Sweet Marjoram

No of Seeds (Approx.): 1000
Sale price£1.45

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Sweet Marjoram is a staple herb in English and French cuisine, often found in a bouquet garni, it goes well with beef, lamb, poultry and fish. It has a mild delicate flavour with the leaves best used fresh as their flavour is sweeter and milder.

It grows well in a herb garden or a container where it can be brought inside for use during winter. During summer, the plant is covered in white flowers which are loved by pollinating insects.       

When to sow All year round indoors, outdoors May to September.
Where to sow Grows best in light well drained soil, in a sunny position. 
Sow seeds indoors 0.5cm (¼ in) deep, in pots or trays of compost and lightly cover the seeds with a sprinkling of compost , and place at a temperature of 15-20°C.
Sow direct outside, once all risk of frost has passed, in shallow seed drills or in pots or containers.
What to do Next When seedlings are large enough to handle, transplant into 7.5cm (3") pots and harden off the plants for 7 to 10 days.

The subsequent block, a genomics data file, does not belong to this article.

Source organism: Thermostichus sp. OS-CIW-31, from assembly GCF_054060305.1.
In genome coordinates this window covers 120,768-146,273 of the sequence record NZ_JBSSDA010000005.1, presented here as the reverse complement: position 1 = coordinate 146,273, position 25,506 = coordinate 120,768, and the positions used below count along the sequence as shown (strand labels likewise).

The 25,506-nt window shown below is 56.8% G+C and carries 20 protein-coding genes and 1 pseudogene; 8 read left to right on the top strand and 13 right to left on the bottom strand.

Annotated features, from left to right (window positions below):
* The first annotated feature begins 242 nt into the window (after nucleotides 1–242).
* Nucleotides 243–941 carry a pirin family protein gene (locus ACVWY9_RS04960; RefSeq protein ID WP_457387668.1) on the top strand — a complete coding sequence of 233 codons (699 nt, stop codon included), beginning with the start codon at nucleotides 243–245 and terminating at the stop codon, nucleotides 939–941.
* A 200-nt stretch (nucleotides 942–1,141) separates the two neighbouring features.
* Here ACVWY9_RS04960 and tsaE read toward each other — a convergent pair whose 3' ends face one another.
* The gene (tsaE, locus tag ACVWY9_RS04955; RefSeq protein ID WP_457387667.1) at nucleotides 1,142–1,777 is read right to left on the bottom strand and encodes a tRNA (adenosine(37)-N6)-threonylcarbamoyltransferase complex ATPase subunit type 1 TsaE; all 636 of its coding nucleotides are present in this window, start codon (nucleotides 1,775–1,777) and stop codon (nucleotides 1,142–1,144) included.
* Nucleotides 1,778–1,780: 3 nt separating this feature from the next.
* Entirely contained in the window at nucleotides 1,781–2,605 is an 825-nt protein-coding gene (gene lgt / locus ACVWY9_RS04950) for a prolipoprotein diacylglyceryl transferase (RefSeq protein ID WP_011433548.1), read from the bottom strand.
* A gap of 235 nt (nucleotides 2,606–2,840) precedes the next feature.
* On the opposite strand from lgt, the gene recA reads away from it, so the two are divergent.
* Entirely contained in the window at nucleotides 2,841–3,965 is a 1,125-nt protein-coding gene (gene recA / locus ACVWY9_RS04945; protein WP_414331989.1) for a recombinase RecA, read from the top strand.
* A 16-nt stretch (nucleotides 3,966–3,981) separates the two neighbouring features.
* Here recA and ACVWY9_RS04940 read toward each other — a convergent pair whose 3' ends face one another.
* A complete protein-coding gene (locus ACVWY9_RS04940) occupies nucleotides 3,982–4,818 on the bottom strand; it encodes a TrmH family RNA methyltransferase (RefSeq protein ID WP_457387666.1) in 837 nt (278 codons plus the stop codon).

If to be grown outdoors transplant them into their final growing position once the risk of frost has passed, 30cm (12in) apart. 
Direct sown seedlings can be thinned to 30cm (12in) or if growing in a pot thin to 2-3 plants per pot.
  Whilst the plant is still young keep the compost moist however once established do not overwater.
Harvest April to October.
Handy Tips Frequent harvests will produce a bushier plant and keep foliage succulent.
Marjoram will therefore go dormant in winter (almost dead looking). Avoid over watering during this period and new growth should appear in spring. 
Companion Planting Plant Marjoram near broccoli, cabbage and cauliflower to repel cabbage butterfly and near cucumbers to repel cucumber beetle.
Nutritional Information Marjoram is a good source of Vitamin K, Iron and manganese. 
Serving Suggestion

Often used in recipes of French or English origin and found in the classic herb combination bouquet garni.

Sweet Marjoram is good with veal, beef, lamb, roast poultry and fish. The leaves are best used fresh, as their flavour is sweeter and milder. 

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